Stack-based Buffer Overflow in gwsw/less
Sep 16th 2021
The less utility is a pager used by many applications and setups. One such setup is access to log files. If permissions are not sufficient for regular users, less can be called with sudo. LESSSECURE=1 can be set to disable many dangerous operations which a regular user should not be able to run while having root privileges. Also less can be compiled with many features disabled to further reduce the possible attack vector.
Using less, sudo, and LESSSECURE=1 in such a setup is also described in the book "Sudo Mastery: 2nd Edition" by Michael W. Lucas.
Due to a formatting bug in opt_x() a regular user can override stack memory, including the return address of the current function. This in turn could allow code execution through return oriented programming, but it is very difficult to achieve because an attacker has only a very limited set of bytes to choose from.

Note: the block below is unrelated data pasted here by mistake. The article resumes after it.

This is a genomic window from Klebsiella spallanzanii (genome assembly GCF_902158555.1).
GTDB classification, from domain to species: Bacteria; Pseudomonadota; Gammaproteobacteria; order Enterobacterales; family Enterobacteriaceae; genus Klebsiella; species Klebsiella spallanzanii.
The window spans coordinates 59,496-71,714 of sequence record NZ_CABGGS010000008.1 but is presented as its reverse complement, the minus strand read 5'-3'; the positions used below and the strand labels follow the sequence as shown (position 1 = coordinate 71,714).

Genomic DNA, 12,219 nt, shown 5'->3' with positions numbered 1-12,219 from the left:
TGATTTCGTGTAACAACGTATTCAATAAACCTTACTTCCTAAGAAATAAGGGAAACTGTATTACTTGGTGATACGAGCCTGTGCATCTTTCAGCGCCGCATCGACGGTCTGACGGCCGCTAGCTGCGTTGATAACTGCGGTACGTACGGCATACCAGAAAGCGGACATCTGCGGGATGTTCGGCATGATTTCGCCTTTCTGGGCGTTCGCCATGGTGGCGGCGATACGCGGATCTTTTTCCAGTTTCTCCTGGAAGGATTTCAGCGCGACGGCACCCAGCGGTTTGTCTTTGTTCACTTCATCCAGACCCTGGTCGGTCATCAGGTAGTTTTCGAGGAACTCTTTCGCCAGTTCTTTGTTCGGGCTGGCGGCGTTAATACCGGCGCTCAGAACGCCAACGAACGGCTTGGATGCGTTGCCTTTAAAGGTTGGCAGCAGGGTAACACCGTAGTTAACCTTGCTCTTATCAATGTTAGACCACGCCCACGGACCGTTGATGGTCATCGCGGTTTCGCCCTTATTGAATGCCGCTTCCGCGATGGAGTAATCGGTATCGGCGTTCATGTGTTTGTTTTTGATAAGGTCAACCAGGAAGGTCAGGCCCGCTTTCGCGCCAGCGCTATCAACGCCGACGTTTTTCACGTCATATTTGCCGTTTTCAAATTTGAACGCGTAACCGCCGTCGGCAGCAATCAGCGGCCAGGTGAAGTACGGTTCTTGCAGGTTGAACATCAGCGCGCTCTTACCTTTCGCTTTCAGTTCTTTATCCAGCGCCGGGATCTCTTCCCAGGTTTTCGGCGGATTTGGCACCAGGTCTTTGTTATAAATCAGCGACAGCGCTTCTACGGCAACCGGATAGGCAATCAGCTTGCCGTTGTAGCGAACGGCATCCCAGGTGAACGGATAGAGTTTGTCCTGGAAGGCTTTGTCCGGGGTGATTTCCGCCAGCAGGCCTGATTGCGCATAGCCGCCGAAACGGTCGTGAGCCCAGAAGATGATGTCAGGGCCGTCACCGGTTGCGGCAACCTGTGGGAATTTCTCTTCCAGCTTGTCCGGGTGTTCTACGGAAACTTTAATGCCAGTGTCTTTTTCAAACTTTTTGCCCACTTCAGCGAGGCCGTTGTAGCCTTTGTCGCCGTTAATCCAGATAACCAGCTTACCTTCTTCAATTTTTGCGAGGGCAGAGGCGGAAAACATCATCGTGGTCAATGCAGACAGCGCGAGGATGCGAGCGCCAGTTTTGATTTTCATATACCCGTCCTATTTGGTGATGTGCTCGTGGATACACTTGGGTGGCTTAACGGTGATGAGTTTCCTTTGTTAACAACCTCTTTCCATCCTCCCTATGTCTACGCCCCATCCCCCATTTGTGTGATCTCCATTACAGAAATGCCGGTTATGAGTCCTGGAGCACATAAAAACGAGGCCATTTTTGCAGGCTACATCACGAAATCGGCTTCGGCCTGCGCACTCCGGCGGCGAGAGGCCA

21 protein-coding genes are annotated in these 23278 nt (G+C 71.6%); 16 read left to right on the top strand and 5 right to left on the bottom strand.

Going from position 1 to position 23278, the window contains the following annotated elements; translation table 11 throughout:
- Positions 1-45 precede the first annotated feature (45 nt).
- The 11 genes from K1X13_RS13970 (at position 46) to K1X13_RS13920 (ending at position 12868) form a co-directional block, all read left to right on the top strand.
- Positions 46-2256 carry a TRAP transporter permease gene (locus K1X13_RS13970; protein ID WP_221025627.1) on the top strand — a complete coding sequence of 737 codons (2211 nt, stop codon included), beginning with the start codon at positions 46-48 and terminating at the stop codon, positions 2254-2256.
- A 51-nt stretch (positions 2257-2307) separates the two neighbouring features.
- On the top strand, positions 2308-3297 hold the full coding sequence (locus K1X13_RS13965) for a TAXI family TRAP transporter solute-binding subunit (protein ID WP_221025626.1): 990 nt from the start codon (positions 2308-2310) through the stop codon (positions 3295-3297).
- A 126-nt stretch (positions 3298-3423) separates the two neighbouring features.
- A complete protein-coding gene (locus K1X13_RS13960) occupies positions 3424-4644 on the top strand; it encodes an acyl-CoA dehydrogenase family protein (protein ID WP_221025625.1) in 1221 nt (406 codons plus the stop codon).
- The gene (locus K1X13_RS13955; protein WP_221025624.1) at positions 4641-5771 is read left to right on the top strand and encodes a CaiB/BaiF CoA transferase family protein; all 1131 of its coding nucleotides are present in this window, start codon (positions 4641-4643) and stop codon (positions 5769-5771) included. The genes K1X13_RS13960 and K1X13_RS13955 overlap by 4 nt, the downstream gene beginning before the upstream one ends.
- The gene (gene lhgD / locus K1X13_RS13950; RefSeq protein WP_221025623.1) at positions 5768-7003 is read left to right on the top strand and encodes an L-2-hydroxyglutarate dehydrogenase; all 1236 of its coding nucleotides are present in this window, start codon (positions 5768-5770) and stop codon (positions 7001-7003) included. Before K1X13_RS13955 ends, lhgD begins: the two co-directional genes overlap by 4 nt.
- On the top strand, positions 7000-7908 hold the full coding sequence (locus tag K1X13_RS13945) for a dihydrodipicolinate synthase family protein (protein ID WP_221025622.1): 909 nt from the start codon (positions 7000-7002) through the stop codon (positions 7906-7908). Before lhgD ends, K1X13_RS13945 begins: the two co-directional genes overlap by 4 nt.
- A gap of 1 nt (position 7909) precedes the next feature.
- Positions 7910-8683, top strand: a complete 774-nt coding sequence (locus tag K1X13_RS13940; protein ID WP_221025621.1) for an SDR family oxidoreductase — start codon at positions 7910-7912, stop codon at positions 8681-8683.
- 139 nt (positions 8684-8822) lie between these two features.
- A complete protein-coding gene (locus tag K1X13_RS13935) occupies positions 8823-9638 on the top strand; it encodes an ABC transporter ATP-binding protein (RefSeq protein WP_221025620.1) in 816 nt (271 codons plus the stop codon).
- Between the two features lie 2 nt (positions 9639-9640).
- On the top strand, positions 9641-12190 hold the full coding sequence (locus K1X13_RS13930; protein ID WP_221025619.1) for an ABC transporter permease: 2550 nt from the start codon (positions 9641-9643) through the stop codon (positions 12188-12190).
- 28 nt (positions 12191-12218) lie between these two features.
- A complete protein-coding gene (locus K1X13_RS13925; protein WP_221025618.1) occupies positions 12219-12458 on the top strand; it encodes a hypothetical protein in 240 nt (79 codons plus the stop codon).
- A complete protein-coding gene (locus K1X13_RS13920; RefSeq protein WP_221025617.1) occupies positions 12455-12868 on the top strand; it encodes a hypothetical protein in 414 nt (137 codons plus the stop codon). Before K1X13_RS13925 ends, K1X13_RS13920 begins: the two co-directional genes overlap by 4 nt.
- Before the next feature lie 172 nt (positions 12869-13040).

Proof of Concept
Tested on Arch Linux with less 590. Any system with a running less is fine.
export LESSSECURE=1 # optional less -x $(for i in $(seq 1000000000 1000000064); do echo -n "$i,"; done) -f /dev/null
_x in less
*** stack smashing detected ***: terminated Aborted (core dumped)
You can argue now that nobody would allow such -x arguments in a sudoers file, and you are correct! I added this so it is easier to copy&paste and reproduce. While less is running you can also simply enter "-x" and 64 integers manually. And that is what the attack is about.
Integers must be sorted in ascending order and can start with 1 and go up to INT_MAX, but no more than 64 integers are supported. Sounds like quite some flexibility but it will still be challenging to perform return oriented programming with this.
In best case the program simply crashes. In worst case an attacker is able to modify the program flow in a meaningful way and further instruct less to open other files or spawn processes.